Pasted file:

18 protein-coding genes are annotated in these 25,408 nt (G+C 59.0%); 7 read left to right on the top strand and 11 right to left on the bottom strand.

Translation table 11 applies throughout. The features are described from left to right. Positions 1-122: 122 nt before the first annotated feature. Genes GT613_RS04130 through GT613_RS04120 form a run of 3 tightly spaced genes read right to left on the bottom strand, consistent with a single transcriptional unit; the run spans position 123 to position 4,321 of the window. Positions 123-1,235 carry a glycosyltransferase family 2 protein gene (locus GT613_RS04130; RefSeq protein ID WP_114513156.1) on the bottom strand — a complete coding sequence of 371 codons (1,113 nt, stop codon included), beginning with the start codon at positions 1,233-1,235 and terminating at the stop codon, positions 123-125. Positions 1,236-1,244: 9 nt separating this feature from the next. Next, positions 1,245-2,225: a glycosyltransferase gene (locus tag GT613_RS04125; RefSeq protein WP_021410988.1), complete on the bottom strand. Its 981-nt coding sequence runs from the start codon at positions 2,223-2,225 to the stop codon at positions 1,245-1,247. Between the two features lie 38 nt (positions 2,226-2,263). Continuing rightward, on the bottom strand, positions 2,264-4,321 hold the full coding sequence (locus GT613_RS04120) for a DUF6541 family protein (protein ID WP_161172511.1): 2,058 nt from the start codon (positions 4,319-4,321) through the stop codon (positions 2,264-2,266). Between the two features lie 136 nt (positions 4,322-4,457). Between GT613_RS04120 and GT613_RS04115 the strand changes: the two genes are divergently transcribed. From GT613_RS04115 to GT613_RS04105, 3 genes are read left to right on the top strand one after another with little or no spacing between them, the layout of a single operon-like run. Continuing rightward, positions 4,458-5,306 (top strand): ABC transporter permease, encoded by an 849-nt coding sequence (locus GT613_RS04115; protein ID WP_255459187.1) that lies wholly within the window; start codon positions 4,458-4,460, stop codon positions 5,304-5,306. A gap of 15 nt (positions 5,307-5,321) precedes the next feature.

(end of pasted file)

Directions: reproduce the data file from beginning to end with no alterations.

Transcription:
18 protein-coding genes are annotated in these 25,408 nt (G+C 59.0%); 7 read left to right on the top strand and 11 right to left on the bottom strand.

Translation table 11 applies throughout. The features are described from left to right. Positions 1-122: 122 nt before the first annotated feature. Genes GT613_RS04130 through GT613_RS04120 form a run of 3 tightly spaced genes read right to left on the bottom strand, consistent with a single transcriptional unit; the run spans position 123 to position 4,321 of the window. Positions 123-1,235 carry a glycosyltransferase family 2 protein gene (locus GT613_RS04130; RefSeq protein ID WP_114513156.1) on the bottom strand — a complete coding sequence of 371 codons (1,113 nt, stop codon included), beginning with the start codon at positions 1,233-1,235 and terminating at the stop codon, positions 123-125. Positions 1,236-1,244: 9 nt separating this feature from the next. Next, positions 1,245-2,225: a glycosyltransferase gene (locus tag GT613_RS04125; RefSeq protein WP_021410988.1), complete on the bottom strand. Its 981-nt coding sequence runs from the start codon at positions 2,223-2,225 to the stop codon at positions 1,245-1,247. Between the two features lie 38 nt (positions 2,226-2,263). Continuing rightward, on the bottom strand, positions 2,264-4,321 hold the full coding sequence (locus GT613_RS04120) for a DUF6541 family protein (protein ID WP_161172511.1): 2,058 nt from the start codon (positions 4,319-4,321) through the stop codon (positions 2,264-2,266). Between the two features lie 136 nt (positions 4,322-4,457). Between GT613_RS04120 and GT613_RS04115 the strand changes: the two genes are divergently transcribed. From GT613_RS04115 to GT613_RS04105, 3 genes are read left to right on the top strand one after another with little or no spacing between them, the layout of a single operon-like run. Continuing rightward, positions 4,458-5,306 (top strand): ABC transporter permease, encoded by an 849-nt coding sequence (locus GT613_RS04115; protein ID WP_255459187.1) that lies wholly within the window; start codon positions 4,458-4,460, stop codon positions 5,304-5,306. A gap of 15 nt (positions 5,307-5,321) precedes the next feature.